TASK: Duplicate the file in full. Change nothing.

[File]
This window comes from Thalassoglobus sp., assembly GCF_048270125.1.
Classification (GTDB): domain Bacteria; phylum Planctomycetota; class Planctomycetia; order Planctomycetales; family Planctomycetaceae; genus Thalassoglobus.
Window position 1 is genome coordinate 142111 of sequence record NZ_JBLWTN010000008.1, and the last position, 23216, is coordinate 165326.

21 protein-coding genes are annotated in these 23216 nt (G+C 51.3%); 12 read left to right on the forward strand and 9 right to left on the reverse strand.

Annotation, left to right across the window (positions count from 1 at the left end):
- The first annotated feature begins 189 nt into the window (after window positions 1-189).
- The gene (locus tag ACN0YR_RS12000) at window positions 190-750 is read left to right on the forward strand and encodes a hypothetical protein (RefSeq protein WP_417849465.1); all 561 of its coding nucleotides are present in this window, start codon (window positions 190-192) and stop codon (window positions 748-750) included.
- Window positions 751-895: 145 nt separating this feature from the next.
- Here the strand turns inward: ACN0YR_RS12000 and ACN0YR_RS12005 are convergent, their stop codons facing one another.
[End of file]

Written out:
This window comes from Thalassoglobus sp., assembly GCF_048270125.1.
Classification (GTDB): domain Bacteria; phylum Planctomycetota; class Planctomycetia; order Planctomycetales; family Planctomycetaceae; genus Thalassoglobus.
Window position 1 is genome coordinate 142111 of sequence record NZ_JBLWTN010000008.1, and the last position, 23216, is coordinate 165326.

21 protein-coding genes are annotated in these 23216 nt (G+C 51.3%); 12 read left to right on the forward strand and 9 right to left on the reverse strand.

Annotation, left to right across the window (positions count from 1 at the left end):
- The first annotated feature begins 189 nt into the window (after window positions 1-189).
- The gene (locus tag ACN0YR_RS12000) at window positions 190-750 is read left to right on the forward strand and encodes a hypothetical protein (RefSeq protein WP_417849465.1); all 561 of its coding nucleotides are present in this window, start codon (window positions 190-192) and stop codon (window positions 748-750) included.
- Window positions 751-895: 145 nt separating this feature from the next.
- Here the strand turns inward: ACN0YR_RS12000 and ACN0YR_RS12005 are convergent, their stop codons facing one another.